Yes. That’s fine. First of all, we are really, really comfortable with our business right now. The change for our business in what we have done in the last couple of years of buying properties, whereby now over 20% of our operating income is coming from properties that we own is significant for us. Losing the regions we lost over the last few years, which were highly productive and probably $6 million worth of [indiscernible] led us to this conclusion that we had to own more stuff and we started to look at things that we had never looked at before. Obviously, we are debt at first and recently because of theses acquisitions on some debt, but that’s sort of a good governor for us because we are buying things that we think really are cheap and we are going to get a significant play out into real estate as well as the operating income following. So that’s one part of the business that we are really excited about and we are looking for more opportunities. The rest of our business has held up very, very well. And we are seeing deals. We are a company that doesn’t guarantee leases. So everything is a standalone entity, but difficult to deal with because if we are taking a lease, we wanted to be a tenant friendly lease and the rising real estate prices over the last couple of years, commercial rents, those opportunities has frequently presented to us or we don’t consider them because they are just expensive. That part of the world is changing also. Commercial rent is starting coming down. So we see ourselves with a good balance sheet, with assets that are undervalued in terms of real estate that we own. And we just like – we are very comfortable with our position. When we look at our business – and believe me, I am not saying this – I am being candid when I say this. We are not stock office, we are restaurant guys. I didn’t know what the valuation on our company should be. I just know that we are trying to build value. And – but the way I always look at this in my own way was that we have now some $25 million plus from coming from restaurant operations. We got $11 million corporate overhead, part of that’s attributable to what’s going into Meadowlands, which now is probably 2 years from something happening, but we have $25 million of corporate overhead – for restaurant operating profit and $11 million of corporate overhead. But we find the right guy to sell this to, looking at $25 million worth of restaurant operating profit, not the $40 million we expect plus – $40 million plus this year, but so I don’t know what the multiple should be on that. And I don’t know how Wall Street looks at that. But we look – if we were to sell, we would look to pair off with somebody who mirrors our locations with their locations and doesn’t need a corporate overhead. Conversely, there are companies out there that we would look at who align well venue to venue with us, where we don’t need their overhead. We tried that ones. We are not successful in making that acquisition, but we think our balance sheet and the business we are running now has a very favorable trend. We are not looking to sell our business. We get once every three months, four months good investment banker that’s how you should take in this private. The problem with that is I don’t want to be talking to a subordinated lender which needs one day and have to look at refinancing what are on doing, what we did. So I think you got to be patient with us and say hey you just got, it’s going to build a very strong business going forward. They are watershed of old leases is behind them. I think I described last 5 years or 6 years being one of these acrobats with the bamboo sticks, spinning plates on the sticks and you get down number 17 and watch number 1, 2 and 3. That’s what’s happening here. We have been hugely successful in finding operating income from either leases we have done, like Robert or Southwest Porch or acquisitions we have done like Rustic and Shuckers, hugely successful. But the problem is we have been chasing lost EBITDA. That lost EBITDA is one we lost anymore. Our lease is in good shape. We own significant number of properties. So I think we are in a position to build and that’s very exciting for us, very exciting. And we will see deals. Now, we don’t have a real estate department here to deal started to come with us and whether it’s one, two a year, now, there will be deals that will be done that I think we will be excited about. But you just have to have some patience with us. We are not sellers.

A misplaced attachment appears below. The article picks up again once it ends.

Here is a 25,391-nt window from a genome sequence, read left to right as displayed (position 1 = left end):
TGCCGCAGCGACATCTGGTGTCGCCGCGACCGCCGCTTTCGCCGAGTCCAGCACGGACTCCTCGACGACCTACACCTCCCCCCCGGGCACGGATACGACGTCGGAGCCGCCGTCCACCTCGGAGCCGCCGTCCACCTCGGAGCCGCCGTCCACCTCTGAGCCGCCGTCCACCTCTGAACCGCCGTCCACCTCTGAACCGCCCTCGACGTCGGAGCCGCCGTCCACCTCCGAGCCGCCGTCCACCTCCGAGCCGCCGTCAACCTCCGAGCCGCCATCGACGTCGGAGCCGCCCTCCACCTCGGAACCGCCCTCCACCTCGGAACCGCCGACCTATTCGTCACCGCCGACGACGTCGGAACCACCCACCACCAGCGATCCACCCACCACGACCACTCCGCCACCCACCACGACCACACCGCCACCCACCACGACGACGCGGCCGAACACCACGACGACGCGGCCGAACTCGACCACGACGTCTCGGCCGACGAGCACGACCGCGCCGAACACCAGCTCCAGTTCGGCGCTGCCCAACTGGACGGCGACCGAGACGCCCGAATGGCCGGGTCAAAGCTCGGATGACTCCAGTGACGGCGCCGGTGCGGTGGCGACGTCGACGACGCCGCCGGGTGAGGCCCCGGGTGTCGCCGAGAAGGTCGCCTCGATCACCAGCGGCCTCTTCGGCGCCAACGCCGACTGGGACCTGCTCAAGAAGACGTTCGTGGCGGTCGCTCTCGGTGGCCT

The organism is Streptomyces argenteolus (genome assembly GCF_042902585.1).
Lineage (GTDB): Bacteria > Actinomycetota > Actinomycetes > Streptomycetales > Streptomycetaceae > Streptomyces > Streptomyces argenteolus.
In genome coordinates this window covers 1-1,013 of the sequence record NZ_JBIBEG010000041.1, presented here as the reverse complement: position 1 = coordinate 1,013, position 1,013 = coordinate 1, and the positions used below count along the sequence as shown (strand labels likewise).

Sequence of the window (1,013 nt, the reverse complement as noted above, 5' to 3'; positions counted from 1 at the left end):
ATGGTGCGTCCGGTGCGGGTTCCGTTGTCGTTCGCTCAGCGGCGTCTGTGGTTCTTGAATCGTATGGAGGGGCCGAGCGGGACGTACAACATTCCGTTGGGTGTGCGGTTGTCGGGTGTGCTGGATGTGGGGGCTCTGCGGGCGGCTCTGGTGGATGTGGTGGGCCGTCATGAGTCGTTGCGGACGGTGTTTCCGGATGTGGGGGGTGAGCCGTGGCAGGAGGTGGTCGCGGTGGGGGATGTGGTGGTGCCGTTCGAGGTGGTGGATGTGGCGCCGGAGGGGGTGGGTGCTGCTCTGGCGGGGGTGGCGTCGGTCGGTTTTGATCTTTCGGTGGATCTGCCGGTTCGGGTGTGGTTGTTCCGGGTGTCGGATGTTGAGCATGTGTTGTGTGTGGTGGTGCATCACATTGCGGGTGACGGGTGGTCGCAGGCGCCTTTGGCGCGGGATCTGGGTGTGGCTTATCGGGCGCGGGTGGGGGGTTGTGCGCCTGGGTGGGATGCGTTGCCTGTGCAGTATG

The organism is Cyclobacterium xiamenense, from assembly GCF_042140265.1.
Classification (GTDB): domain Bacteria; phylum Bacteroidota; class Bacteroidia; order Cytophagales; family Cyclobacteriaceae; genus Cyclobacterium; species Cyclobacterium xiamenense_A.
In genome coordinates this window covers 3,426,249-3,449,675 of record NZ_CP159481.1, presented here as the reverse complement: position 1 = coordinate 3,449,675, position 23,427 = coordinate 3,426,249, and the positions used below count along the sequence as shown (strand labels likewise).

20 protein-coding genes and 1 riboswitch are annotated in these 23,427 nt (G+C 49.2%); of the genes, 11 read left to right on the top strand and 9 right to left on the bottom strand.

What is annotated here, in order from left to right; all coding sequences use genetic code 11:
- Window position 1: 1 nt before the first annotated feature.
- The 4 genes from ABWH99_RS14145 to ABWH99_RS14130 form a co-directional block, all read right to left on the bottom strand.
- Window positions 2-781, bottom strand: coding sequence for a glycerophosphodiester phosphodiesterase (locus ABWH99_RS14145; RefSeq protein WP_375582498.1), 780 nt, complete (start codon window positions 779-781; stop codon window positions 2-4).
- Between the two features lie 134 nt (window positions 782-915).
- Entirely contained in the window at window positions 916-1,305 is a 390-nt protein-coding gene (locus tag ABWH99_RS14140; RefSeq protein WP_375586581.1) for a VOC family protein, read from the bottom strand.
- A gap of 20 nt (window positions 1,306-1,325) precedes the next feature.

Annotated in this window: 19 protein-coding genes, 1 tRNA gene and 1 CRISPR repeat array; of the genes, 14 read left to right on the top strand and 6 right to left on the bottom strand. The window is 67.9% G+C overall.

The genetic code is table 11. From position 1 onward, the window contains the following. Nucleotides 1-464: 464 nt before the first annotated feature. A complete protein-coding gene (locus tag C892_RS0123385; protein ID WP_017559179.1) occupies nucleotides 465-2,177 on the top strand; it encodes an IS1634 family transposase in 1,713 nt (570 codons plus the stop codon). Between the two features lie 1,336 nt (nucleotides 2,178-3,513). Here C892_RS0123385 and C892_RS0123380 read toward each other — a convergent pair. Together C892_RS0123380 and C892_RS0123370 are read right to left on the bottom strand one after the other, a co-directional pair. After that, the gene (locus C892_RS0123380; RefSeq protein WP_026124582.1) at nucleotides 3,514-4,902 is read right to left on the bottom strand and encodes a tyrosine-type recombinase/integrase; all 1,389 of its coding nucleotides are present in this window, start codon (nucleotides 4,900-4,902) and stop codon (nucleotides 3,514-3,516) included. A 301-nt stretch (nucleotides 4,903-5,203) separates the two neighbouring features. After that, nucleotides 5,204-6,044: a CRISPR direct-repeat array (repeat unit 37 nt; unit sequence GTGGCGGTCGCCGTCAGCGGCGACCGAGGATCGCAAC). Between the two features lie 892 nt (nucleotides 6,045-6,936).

Jeffrey Kay